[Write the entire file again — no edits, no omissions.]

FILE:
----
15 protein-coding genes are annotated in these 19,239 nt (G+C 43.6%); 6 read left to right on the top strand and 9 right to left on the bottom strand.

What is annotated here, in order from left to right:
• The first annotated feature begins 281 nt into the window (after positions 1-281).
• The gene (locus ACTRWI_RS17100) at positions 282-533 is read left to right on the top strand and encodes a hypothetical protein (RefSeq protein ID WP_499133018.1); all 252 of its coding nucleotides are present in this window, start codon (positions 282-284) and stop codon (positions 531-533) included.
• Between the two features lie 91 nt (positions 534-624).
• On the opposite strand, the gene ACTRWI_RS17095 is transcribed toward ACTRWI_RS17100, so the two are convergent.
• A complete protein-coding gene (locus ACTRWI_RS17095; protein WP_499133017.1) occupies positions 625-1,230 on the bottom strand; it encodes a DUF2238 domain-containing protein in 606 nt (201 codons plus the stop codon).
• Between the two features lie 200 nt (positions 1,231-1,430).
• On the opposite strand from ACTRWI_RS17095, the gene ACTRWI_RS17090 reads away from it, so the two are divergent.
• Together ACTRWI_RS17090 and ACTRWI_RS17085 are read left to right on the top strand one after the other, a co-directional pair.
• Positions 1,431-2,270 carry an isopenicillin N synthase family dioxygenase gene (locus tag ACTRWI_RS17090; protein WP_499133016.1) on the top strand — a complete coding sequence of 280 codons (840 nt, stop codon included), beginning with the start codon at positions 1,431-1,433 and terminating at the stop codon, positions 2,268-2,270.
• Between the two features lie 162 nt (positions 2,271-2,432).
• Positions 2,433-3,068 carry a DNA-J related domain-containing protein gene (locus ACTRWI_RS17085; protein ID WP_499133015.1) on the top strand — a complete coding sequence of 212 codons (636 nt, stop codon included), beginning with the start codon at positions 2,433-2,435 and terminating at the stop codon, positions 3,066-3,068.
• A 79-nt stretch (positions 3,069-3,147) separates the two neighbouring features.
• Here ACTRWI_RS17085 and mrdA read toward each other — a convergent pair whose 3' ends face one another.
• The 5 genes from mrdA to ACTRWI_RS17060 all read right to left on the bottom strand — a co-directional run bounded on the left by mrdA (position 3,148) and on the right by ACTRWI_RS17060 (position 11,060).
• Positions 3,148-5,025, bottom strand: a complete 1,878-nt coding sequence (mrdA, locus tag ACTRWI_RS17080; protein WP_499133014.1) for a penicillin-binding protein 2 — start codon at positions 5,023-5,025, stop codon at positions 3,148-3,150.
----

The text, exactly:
15 protein-coding genes are annotated in these 19,239 nt (G+C 43.6%); 6 read left to right on the top strand and 9 right to left on the bottom strand.

What is annotated here, in order from left to right:
• The first annotated feature begins 281 nt into the window (after positions 1-281).
• The gene (locus ACTRWI_RS17100) at positions 282-533 is read left to right on the top strand and encodes a hypothetical protein (RefSeq protein ID WP_499133018.1); all 252 of its coding nucleotides are present in this window, start codon (positions 282-284) and stop codon (positions 531-533) included.
• Between the two features lie 91 nt (positions 534-624).
• On the opposite strand, the gene ACTRWI_RS17095 is transcribed toward ACTRWI_RS17100, so the two are convergent.
• A complete protein-coding gene (locus ACTRWI_RS17095; protein WP_499133017.1) occupies positions 625-1,230 on the bottom strand; it encodes a DUF2238 domain-containing protein in 606 nt (201 codons plus the stop codon).
• Between the two features lie 200 nt (positions 1,231-1,430).
• On the opposite strand from ACTRWI_RS17095, the gene ACTRWI_RS17090 reads away from it, so the two are divergent.
• Together ACTRWI_RS17090 and ACTRWI_RS17085 are read left to right on the top strand one after the other, a co-directional pair.
• Positions 1,431-2,270 carry an isopenicillin N synthase family dioxygenase gene (locus tag ACTRWI_RS17090; protein WP_499133016.1) on the top strand — a complete coding sequence of 280 codons (840 nt, stop codon included), beginning with the start codon at positions 1,431-1,433 and terminating at the stop codon, positions 2,268-2,270.
• Between the two features lie 162 nt (positions 2,271-2,432).
• Positions 2,433-3,068 carry a DNA-J related domain-containing protein gene (locus ACTRWI_RS17085; protein ID WP_499133015.1) on the top strand — a complete coding sequence of 212 codons (636 nt, stop codon included), beginning with the start codon at positions 2,433-2,435 and terminating at the stop codon, positions 3,066-3,068.
• A 79-nt stretch (positions 3,069-3,147) separates the two neighbouring features.
• Here ACTRWI_RS17085 and mrdA read toward each other — a convergent pair whose 3' ends face one another.
• The 5 genes from mrdA to ACTRWI_RS17060 all read right to left on the bottom strand — a co-directional run bounded on the left by mrdA (position 3,148) and on the right by ACTRWI_RS17060 (position 11,060).
• Positions 3,148-5,025, bottom strand: a complete 1,878-nt coding sequence (mrdA, locus tag ACTRWI_RS17080; protein WP_499133014.1) for a penicillin-binding protein 2 — start codon at positions 5,023-5,025, stop codon at positions 3,148-3,150.